The Love Song of J. Alfred Prufrock. Instructor: Prof. Cecilia Liu Presented by Tom and Christina April 17, 2006. I have measured out my life with coffee spoons. Outline. The introduction of T. S. Eliot Arrangements Rhyming techniques Interpretations and connotations.
Instructor: Prof. Cecilia Liu
Presented by Tom and Christina
April 17, 2006
I have measured out my life with coffee spoons.
He settled in England, Marrying Vivian Haigh-Wood in 1915
Separated in 1932, they never divorced
He married his assistant, Valerie Fletcher, in 1957 (Source)T. S. Eliot
Had a mental collapse brought by overwork, marital problems, and general depression
Never became a popular poet, despite his tremendous impact on the teaching and writing of poetry
Although remained a resident in England, he returned to the States frequently to lecture and to give readings of his poems. (Source)T. S. Eliot
e.g. “Let us go then, you and I”
3. The primary focus is the development and revelation of the speaker’s character (indecision and isolation). (Source)
e.g. In the room the women come and go
Talking of Michelangelo.
S’io credesse che mia risposta fosse
A persona che mai tornasse al mondo,
Questa fiamma staria senza piu scosse.
Ma perciocche giammai di questo fondo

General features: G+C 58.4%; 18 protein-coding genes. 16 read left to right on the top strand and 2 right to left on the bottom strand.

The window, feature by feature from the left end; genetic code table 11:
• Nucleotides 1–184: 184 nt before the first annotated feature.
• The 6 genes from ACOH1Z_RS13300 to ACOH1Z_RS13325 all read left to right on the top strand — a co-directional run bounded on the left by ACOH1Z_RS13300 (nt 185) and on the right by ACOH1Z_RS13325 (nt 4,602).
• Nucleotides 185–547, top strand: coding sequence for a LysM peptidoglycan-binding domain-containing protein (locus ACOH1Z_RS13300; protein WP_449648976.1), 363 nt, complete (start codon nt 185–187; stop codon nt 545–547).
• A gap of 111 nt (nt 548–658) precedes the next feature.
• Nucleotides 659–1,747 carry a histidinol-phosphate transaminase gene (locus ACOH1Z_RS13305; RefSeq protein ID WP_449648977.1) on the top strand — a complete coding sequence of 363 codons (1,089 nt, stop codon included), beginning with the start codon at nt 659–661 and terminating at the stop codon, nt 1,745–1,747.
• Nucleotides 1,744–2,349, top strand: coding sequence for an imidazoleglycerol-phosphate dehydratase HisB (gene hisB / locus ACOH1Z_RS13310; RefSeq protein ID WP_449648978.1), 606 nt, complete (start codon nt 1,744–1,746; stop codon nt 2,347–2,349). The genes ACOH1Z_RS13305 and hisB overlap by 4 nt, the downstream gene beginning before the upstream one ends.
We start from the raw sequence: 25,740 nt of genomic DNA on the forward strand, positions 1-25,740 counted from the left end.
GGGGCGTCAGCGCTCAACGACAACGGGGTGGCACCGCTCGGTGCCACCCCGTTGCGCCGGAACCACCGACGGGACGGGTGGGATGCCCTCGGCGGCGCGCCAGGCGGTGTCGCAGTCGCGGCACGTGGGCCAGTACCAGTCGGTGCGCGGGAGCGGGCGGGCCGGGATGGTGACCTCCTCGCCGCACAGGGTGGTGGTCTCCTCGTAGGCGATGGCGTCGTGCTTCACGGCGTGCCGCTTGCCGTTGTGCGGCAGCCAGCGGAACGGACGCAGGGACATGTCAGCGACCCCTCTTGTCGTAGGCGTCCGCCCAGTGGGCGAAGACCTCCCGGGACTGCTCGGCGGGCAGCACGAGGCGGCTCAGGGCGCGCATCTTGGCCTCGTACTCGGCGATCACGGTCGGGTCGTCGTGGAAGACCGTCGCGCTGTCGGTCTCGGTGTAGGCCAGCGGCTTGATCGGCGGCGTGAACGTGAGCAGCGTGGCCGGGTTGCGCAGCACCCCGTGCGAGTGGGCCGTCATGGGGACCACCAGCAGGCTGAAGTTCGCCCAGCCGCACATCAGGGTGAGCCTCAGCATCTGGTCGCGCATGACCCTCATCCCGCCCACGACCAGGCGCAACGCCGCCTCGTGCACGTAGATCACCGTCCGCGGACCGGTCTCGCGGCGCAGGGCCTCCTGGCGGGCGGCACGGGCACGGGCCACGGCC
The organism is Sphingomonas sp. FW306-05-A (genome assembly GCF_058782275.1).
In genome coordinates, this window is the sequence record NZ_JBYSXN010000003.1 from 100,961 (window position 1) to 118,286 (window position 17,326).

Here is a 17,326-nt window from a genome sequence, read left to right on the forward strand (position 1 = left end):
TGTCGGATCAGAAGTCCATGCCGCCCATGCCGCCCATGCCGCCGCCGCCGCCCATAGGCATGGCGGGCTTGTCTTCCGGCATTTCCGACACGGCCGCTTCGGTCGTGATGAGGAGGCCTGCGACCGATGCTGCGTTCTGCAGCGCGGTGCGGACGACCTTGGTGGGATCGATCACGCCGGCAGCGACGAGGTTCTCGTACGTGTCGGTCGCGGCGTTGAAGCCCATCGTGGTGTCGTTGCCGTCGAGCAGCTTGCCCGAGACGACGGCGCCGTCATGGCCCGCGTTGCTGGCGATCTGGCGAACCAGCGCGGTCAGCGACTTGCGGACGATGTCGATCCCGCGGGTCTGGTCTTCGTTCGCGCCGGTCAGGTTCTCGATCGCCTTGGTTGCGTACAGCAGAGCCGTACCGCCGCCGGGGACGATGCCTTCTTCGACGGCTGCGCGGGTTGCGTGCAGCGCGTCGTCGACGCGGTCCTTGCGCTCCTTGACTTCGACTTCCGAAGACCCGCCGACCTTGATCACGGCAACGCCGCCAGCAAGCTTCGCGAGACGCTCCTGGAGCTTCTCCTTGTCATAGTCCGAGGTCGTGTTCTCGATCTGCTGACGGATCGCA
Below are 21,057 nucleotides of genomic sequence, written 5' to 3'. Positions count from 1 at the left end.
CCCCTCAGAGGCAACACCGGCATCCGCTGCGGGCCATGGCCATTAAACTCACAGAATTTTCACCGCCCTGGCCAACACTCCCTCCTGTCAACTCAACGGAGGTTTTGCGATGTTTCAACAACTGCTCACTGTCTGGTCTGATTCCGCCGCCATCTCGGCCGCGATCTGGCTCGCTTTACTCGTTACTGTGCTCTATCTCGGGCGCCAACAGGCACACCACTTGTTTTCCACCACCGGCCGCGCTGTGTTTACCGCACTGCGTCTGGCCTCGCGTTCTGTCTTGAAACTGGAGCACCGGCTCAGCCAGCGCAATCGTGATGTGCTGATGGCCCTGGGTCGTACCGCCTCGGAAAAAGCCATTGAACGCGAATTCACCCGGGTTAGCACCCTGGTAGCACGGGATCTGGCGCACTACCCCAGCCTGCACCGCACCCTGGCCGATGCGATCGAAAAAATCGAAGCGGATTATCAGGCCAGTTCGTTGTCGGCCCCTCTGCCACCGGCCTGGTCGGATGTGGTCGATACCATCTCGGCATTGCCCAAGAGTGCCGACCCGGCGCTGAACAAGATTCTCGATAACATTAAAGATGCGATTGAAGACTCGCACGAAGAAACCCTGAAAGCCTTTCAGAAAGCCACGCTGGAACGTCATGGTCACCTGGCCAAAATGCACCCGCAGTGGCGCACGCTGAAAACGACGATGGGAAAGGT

Non torno vivo alcun, s’i’odo il vero,
Senza tema d’infamia ti rispondo.
---an Italian quotation from Dante's Inferno (XXVII, 61-66)============================================
If I believed that my answer would be
To someone who would ever return to earth,
This flame would move no more,
But because no one from this gulf
Has ever returned alive, if what I hear is true,
I can reply with no fear of infamy. (Source)
When the evening is spread out against the sky
Like a patient etherised upon a table;
Let us go, through certain half-deserted streets,
The muttering retreats
Of restless nights in one-night cheap hotels
And sawdust restaurants with oyster-shells:
Streets that follow like a tedious argument
Of insidious intent
To lead you to an overwhelming question …
Oh, do not ask, “What is it?”
Let us go and make our visit.
etherised: to treat or anesthetize with ether
sawdust: The small particles of wood or other material that fall from an object being sawed.
Talking of Michelangelo.
Eliot imitates Laforgue who wrote, “In the room the women come and go/ Talking of the masters of the Sienne school”
The yellow smoke that rubs its muzzle on the window-panes,
Licked its tongue into the corners of the evening,
Lingered upon the pools that stand in drains,
Let fall upon its back the soot that falls from chimneys,
Slipped by the terrace, made a sudden leap,
And seeing that it was a soft October night,
Curled once about the house, and fell asleep.